10 Dark Soy Sauce Substitutes To Make Your Recipe Shine

Intense, pungent, and highly versatile, dark soy is a star in Chinese cuisine and the main component in several Asian recipes. You’ll find this sauce in almost every Asian pantry.

However, it is not as readily used in Western countries. Also, many people are reluctant to use it because of its gluten and high sodium content and, in some cases, soy allergies. 

If you can’t use dark soy sauce, other options can make your food equally delicious. Here’s a list of some of the best dark soy sauce substitutes

Best Substitutes For Dark Soy Sauce

Like all types of soy sauce, this one also has a prominent umami flavor. However, it is much sweeter, darker, and thicker in consistency than light soy sauce. Dark soy sauce works as an amazing condiment, marinade, and flavoring agent. Use these substitutes that do the same work in a recipe. 

1. Light Soy Sauce

Light soy sauce is like a muted version of dark soy sauce and is frequently employed in Asian cuisine. When you need a flavoring agent, you can use this as a substitute. It has a similar but less intense umami, sweet, and salty flavor.  

However, due to its thinner consistency, light soy sauce cannot be served as a dipping sauce. You can use it as a marinade. But it won’t impart a silky appearance like dark soy sauce. 

This sauce tastes best in meat recipes. You can also use it when preparing stir-fries, sautéed veggies, pasta, soups, or stews. 

Light soy sauce contains both soy and gluten. However, the sodium content in it is less than that of dark soy sauce. Follow a 1:1 ratio when using it as a replacement. To get a more intense flavor, use 2 teaspoons of this sauce with half teaspoons of sugar and molasses each. 

2. Double Black Soy Sauce

Just opposite of the previous alternative, the double black sauce is an intense version of dark soy sauce. This is because of the extra molasses added to it. 

It is darker, thicker, and sweeter than dark soy sauce. Hence, it works best as a marinade. It also imparts a nice silky appearance to the food.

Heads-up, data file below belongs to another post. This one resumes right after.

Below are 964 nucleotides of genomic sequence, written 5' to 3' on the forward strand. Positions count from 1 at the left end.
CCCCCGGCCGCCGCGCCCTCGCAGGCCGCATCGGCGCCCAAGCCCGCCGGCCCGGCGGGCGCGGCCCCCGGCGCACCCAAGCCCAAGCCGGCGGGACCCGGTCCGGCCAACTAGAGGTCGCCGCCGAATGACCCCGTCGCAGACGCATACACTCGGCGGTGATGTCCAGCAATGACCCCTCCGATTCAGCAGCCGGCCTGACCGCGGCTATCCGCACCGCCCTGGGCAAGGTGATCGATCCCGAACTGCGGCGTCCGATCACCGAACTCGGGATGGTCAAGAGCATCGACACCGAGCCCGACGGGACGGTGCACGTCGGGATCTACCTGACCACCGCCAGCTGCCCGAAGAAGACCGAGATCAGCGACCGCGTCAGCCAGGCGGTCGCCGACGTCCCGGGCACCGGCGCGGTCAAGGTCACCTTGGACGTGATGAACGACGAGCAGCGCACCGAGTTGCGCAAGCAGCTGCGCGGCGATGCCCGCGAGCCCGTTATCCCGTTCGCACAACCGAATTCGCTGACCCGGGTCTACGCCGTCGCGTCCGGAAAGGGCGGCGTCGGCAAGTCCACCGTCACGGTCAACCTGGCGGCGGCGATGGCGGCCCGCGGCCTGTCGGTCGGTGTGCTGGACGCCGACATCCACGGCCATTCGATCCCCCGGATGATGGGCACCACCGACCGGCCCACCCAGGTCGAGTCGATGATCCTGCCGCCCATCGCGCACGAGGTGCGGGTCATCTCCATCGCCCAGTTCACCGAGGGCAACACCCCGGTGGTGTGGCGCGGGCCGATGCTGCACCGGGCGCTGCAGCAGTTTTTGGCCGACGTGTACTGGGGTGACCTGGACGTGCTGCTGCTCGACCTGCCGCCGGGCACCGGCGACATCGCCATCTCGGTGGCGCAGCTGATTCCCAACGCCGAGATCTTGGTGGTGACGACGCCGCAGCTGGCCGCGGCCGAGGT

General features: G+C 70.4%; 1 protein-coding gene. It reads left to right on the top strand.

Use double black soy sauce when working on a recipe with intense flavors. This condiment works nicely in stews, braises, soups, and dipping sauces. 

It is soy-based and contains gluten. Follow a 1:1 ratio when using this substitute. Remember not to use too much as it adds sweetness to the food. 

3. Tamari

Tamari is a Japanese soy sauce. Although it is soy-based, it is considerably low in sodium content. It may or may not contain gluten, depending on the brand. So if you need a gluten-free option, check the label before buying. 

It has a similarly sweet, salty, and umami flavor as dark soy sauce. But the umami notes are more prominent than the sweeter ones. Also, it is lighter in color and thinner in texture. 

You can use this substitute in marinades and savory recipes like soups, salads, meat recipes, braises, and stir-fries. 

When preparing a strongly-flavored recipe, use equal amounts of tamari as you would dark soy sauce. Otherwise, use ¾ teaspoons of it for one teaspoon of dark soy sauce. 

Learn more: Best Tamari Substitutes To Use For Your Food

4. Teriyaki Sauce

This dark and glossy sauce is your best shot if the appearance of the recipe is your priority. When used as a marinade, teriyaki imparts a silky and vibrant appearance. 

Soy sauce is the main component for the preparation of teriyaki along with garlic and ginger. It also includes either sake, a lower alcohol alternative, or mirin, a rice wine.  It does not contain wheat. This sauce is most popular in Japanese cuisine. 

Its sweet and salty flavor makes it an apt alternative for dark soy sauce. And since it is vibrant in color, it adds a mouthwatering hue to the food. However, the ginger and garlic give it a distinct taste from dark soy sauce. But when used in soups, stews, and meat recipes, this taste suits well 

Teriyaki can be used as a flavoring agent, marinade, or condiment. It may or may not contain gluten. Check the label when buying. 

Use this alternative when making dumplings, salads, or pasta. You can follow a 1:1 ratio. 

Learn more: Substitutes for Teriyaki Sauce to Make Your Dishes Juicy

5. Oyster Sauce

If you’re looking for a non-soy alternative, try the oyster sauce. Its sweet, salty, and prominent umami flavors make it a good alternative. This sauce also resembles dark soy sauce in its dark color. However, it overpowers dark soy sauce in terms of sweetness and has a thicker texture.